Her parents are happy to help her finish school, where she can meet a nice husband. She can also have a part-time career until she has children, and help make ends meet.


You can also handle this in a sneaky way. Tell her she could tell her parents that with a law degree she can snare the most eligible Armenian-heritage man and be a trophy wife like the wives of senators and presidents. Tell her to butter up the folks by learning to cook the best baklava in town. It isn't that hard, only fattening to anyone within 5 miles of the baklava. Many an East Indian woman has handled the situation this way - and married her choice , not her parents' choice. By that time, they may get used to things - "at least she's finally married". Of course, if Armenians don't view educated housewives as status symbols, this won't work.


She might also point out to them that American divorce laws do not protect women, and it would be smart for her to have a career.

I'm a big advocate of marrying and mating until everyone is a pleasing shade of brown.

We ARE all pleasing shades of brown. Some of us are just lighter than others.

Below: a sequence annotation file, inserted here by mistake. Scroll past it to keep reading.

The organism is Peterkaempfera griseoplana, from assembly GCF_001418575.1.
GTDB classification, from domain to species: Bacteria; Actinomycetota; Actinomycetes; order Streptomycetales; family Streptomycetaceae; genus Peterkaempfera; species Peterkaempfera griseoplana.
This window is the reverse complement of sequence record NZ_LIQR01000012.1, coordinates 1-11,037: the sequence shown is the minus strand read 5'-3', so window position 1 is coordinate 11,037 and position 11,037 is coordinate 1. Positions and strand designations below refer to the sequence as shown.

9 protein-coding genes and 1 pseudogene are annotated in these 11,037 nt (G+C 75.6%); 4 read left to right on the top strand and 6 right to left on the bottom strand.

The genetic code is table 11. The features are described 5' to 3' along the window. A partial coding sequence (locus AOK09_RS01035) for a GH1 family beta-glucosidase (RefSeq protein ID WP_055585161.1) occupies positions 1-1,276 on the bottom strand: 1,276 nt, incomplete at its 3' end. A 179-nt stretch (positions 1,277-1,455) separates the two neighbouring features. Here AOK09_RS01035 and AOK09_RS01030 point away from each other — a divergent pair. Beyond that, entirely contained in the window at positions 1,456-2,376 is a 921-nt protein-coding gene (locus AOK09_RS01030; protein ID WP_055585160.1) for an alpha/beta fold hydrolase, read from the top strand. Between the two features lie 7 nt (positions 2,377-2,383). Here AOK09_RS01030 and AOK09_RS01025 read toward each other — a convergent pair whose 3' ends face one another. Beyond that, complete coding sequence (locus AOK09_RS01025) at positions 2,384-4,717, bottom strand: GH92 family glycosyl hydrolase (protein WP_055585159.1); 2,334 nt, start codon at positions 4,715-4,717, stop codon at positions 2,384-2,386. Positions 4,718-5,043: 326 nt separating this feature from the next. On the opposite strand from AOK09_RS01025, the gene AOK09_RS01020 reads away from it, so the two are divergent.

I'd note that Jews dislike intermarriage because they fear destruction; not because they worry their kids will be dark.


LOL, that's funny, myth.

I have to agree with you most whole-heartedly, Hugo. I've got what is probably one of the most common "inter-racial" relationships--Hispanic and white--so people don't even notice most of the time. But when you can tell someone disapproves, it's most upsetting. What's it to them?

Col Steve

Watertown, Mass - another large Armenian area - perhaps her parents might feel better and support her going to a Boston area school if she's near/supported by a large Armenian community.

Personal experience - my brother-in-law married an Armenian gal - against her parents' wishes. Her father and brothers came the next day and literally took her "home." Negotiations ensued for months until they agreed to also hold an "Armenian" ceremony and a few other "compromises." A complicating factor, 8 years and 3 children later, she died. The grandparents sued for custody and we found out little nuances such as they didn't recognize the children's "names" and had "Armenian" names for them (talk about confusion at the funeral).